Positioning itself as a similar city festival experience as Primavera Sound in Barcelona except at the opposite end of the Summer, Berlin Music Festival took place up in Tempelhof, a former city airport superceded by Schönefeld and now, cleverly utilised as a public park and convention centre. Taking place over Friday and Saturday last weekend, the programme was reliant on the likes of LCD Soundsystem, Hot Chip, Robyn, Fever Ray and Soulwax to bring in the crowds. Weekend tickets were €70 with the added bonus of staying in a Berlin apartment or hotel.
This unique setting gives the festival itself a delicious oddness but also poses some problems too (more on that later though). Walking into the arrivals hall and you are greeted with baggage belts, classical [ref] architecture, an old-school departures board showing the timetable for the day, still standing passport control booths and the remains of Popkomm – the music industry trade show which overlapped with the festival on the Friday.
All the musical action takes place on the tarmac of the terminal, covered by a huge awning which was the first of its kind in Europe in airport terms in 1934. The main stage was positioned at one end of the curved terminal building and at either end, a hangar bookended the tarmac and provided the space for two other stages. A DJ area and a mobile disco (cleverly placed on a luggage carrier transport vehicle) provided the rest of the musical programme. Here are my highlights:
Less menacing looking in real-life and much more diminutive than her videos suggest, 21 year-old Nika Rosa Danilova flits around the stage so much it’s a bit unnerving. Flanked by two members on brooding synths and drum machines, Danilova’s performance is cathartic and always interesting. Her latest album Stridulum II has her gothic siren electronica down pat and the standouts on record are repeated here with ‘Night’ and ‘Sea Talk’ and by the time she plays ‘Manifest Destiny’, she’s in the crowd skulking around the audience. She never comes out and the mystery of where she went suits her music perfectly.
Gonzales is a bit of a hero. Enigmatic, intriguing, comedic, perhaps a bit loose-headed, Canadian, a talented pianist and with a penchant for wearing gowns on-stage, his latest album Ivory Tower is the best thing he’s done and that includes production work for Peaches, Feist, Jamie Lidell and Buck 65. A self confessed “big sweaty Jew”, his festival show is supplemented by another live pianist and two drummers, once of which is regular collaborator Mocky.
They are joined by the producer of Ivory Tower – Boys Noize on a 909 during the show. The set is as much about Gonzales’ personality as his music. He calls up a German girl from the crowd to play two notes on the piano and attempts to scare her by shaking sweat on her and screaming in her face from close range. Neither tactic works. He plays piano with his toes, covers Sting, plays a bonkers synth-squelch version of ‘Hotel California’, raps in his own distinctive pretentious style which when he delivers the wry lines in ‘I Am Europe’ reprinted below for full effect, it’s a proper festival highlight with everyone in his adopted hometown on his wavelength.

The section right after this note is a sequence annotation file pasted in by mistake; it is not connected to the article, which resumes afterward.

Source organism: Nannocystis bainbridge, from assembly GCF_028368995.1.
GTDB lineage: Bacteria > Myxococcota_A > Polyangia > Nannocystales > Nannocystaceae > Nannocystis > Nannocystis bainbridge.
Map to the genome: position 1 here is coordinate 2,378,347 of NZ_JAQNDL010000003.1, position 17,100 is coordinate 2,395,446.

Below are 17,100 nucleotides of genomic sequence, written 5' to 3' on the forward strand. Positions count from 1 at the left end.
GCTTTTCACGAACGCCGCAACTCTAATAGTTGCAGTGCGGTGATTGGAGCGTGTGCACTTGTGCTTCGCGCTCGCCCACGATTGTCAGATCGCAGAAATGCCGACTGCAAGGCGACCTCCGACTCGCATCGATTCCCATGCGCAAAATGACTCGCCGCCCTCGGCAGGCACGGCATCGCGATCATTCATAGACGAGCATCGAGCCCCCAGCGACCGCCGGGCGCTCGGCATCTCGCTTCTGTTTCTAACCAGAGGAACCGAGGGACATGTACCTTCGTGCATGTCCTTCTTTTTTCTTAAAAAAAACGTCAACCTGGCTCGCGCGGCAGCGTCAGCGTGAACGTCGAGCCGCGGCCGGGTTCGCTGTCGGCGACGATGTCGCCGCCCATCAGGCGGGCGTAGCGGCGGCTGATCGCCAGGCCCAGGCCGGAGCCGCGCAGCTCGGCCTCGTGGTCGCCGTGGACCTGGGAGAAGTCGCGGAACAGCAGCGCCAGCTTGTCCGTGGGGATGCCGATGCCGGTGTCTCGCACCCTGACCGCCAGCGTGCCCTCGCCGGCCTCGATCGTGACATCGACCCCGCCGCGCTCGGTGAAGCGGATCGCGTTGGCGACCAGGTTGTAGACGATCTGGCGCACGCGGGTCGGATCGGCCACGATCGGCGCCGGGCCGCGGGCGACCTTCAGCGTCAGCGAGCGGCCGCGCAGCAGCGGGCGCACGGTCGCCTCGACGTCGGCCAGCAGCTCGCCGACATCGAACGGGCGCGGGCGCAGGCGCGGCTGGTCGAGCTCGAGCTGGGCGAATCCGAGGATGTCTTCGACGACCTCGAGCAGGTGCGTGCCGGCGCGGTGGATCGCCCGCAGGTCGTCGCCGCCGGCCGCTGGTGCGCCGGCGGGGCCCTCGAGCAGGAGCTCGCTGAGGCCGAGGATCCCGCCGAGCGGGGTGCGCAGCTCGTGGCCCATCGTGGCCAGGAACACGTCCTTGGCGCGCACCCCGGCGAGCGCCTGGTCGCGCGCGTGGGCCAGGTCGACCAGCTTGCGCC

“I’m a dog shaped ashtray
I’m a shrugging moustache wearing a speedo tuxedo
I’m a movie with no plot
Written in the back seat of a piss powered taxi
I’m an imperial armpit, sweating Chianti
I’m a toilet with no seat, flushing tradition down
I’m socialist lingerie, I’m diplomatic techno
I’m gay pastry and racist cappuccino
I’m an army on holiday in a guillotine museum
I’m a painting made of hair, on a nudist beach
I’m a novel far too long, I’m a sentimental song
I’m a yellow tooth waltzing with wrap around shades on
Who am I? I am Europe”
Chilly Gonzales – I Am Europe
Breezy west coast ’50s inspired pop from Berkeley, The Morning Benders set is bright and nostalgic. The set, which consisted of the high-quality songs from their recent album Big Echo was a little bit rushed due to time restrictions, culminating in still their best song to date (and they know it), ‘Excuses’ with a near seven-minute version complete with acapella singalong.
So not quite the last chance to see James Murphy and co. since they announced three Tripod dates for November but certainly, the last time to catch an hour festival set. It’s all about establishing the LCD groove and letting James Murphy and the rest of the band add layers to that so we start with ‘Us vs Them’ and then onto ‘Drunk Girls’, ‘Get Innocuous’ , ‘Daft Punk Is Playing At My House’ (actually my least favourite LCD song), great versions of ‘All My Friends’, ‘I Can Change’ and ‘Movement’ before a wig-out version of debut album favourite ‘Yeah’, all played out under their massive disco ball and a hands-in-the-air euphoria.
Robyn / Fever Ray
With the recent Love Parade trouble in Berlin, organisers of the festival had installed crowd control barriers at the entrances of each hangar which brought their own problems with Friday’s lineup cut short due to an agreement between the organisers and German police after a large crowd of people tried to get through the single-file barriers to see 2ManyDJs. It was bound to happen. No-one was injured but the Love Parade tragedy was obviously too fresh to be anything but precautious.
As a result much of Saturday’s lineup was shortened and blocked up to fit everything possible in before the midnight deadline, which is not the time you expect a festival in the notorious late-friendly Berlin to end at, but kudos to the organisers for sorting out Saturday after the problems on Friday night. Let’s hope they iron out the issues completely for next year.[nggallery id=17]